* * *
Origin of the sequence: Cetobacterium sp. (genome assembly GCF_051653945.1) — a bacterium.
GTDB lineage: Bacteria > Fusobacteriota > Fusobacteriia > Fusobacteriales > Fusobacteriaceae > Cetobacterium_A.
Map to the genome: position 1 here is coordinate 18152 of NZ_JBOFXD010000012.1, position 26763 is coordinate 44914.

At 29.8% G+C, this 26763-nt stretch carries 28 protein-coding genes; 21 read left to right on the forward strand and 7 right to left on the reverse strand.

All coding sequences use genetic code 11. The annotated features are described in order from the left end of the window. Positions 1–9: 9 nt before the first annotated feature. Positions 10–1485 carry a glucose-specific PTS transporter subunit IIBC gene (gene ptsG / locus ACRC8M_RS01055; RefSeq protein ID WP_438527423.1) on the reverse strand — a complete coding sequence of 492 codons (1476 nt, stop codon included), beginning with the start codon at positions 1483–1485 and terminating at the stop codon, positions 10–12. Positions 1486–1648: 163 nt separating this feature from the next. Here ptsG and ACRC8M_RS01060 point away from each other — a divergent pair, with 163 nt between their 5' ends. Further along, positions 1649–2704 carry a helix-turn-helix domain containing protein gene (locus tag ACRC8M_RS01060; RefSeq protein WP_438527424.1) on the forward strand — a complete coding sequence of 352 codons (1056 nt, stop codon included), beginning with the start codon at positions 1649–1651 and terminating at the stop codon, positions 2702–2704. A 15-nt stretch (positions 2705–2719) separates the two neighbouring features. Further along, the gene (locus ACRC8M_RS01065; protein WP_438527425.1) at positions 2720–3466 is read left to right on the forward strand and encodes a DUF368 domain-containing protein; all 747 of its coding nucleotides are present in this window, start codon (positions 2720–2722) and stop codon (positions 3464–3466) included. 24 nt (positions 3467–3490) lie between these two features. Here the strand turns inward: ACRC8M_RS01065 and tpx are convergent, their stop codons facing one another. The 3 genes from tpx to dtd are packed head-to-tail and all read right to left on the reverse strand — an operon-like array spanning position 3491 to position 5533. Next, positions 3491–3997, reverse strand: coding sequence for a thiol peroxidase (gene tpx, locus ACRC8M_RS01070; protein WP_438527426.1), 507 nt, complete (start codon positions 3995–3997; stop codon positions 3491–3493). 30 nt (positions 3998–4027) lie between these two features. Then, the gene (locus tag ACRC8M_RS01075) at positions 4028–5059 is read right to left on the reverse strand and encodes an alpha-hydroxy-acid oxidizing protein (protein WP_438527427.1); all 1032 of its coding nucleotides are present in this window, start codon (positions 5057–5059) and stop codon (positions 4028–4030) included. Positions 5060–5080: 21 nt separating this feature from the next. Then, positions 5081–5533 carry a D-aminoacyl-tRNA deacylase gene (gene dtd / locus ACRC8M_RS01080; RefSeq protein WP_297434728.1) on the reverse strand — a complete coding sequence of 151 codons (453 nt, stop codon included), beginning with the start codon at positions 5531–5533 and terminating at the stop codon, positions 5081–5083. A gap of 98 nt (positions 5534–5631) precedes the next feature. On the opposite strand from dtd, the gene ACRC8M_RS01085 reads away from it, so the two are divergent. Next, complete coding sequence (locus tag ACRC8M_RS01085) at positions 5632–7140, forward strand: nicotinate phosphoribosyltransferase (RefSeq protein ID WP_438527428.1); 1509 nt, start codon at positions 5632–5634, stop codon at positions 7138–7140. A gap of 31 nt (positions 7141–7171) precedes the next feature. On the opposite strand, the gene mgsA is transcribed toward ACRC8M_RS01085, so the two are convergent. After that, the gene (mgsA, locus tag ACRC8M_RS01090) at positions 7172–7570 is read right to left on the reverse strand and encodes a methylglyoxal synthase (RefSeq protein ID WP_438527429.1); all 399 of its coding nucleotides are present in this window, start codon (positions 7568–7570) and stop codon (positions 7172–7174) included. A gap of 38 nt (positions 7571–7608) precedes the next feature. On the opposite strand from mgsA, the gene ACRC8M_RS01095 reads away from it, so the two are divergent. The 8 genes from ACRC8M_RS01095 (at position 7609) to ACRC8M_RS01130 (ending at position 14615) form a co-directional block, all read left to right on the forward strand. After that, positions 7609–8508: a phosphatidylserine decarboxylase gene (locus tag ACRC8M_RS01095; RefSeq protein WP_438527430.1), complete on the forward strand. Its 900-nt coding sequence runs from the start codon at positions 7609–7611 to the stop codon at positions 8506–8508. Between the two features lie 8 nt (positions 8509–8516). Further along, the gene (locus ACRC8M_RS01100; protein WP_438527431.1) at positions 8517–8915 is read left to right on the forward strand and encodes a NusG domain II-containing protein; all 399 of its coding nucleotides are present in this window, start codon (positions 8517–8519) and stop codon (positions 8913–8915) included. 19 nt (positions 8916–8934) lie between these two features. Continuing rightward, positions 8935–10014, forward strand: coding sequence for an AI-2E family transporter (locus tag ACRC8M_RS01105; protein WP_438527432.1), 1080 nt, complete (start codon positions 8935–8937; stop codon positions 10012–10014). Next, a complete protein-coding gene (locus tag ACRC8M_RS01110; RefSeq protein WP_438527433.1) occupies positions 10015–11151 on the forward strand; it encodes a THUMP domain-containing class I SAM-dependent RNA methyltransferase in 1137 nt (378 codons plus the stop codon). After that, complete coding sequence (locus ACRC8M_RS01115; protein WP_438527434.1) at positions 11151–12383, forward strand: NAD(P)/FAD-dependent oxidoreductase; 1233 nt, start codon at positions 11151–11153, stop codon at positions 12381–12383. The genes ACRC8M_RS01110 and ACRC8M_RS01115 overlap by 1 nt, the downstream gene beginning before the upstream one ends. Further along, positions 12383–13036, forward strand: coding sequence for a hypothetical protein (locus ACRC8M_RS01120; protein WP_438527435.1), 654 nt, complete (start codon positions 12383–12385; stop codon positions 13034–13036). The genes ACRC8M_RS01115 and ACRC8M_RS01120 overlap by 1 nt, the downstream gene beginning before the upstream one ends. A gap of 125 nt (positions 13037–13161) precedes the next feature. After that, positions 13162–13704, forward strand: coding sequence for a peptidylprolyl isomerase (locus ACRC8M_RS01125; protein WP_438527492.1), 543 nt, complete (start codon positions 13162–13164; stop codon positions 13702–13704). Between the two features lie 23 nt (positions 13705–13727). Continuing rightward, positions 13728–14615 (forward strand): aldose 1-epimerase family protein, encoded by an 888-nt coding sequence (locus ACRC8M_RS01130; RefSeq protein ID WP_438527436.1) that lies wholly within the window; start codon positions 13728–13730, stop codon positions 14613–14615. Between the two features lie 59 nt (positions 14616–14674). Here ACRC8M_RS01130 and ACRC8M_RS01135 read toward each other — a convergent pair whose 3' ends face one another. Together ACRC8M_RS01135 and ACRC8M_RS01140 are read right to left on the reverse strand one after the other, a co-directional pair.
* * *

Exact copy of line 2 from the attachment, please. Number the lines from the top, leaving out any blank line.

GTDB lineage: Bacteria > Fusobacteriota > Fusobacteriia > Fusobacteriales > Fusobacteriaceae > Cetobacterium_A.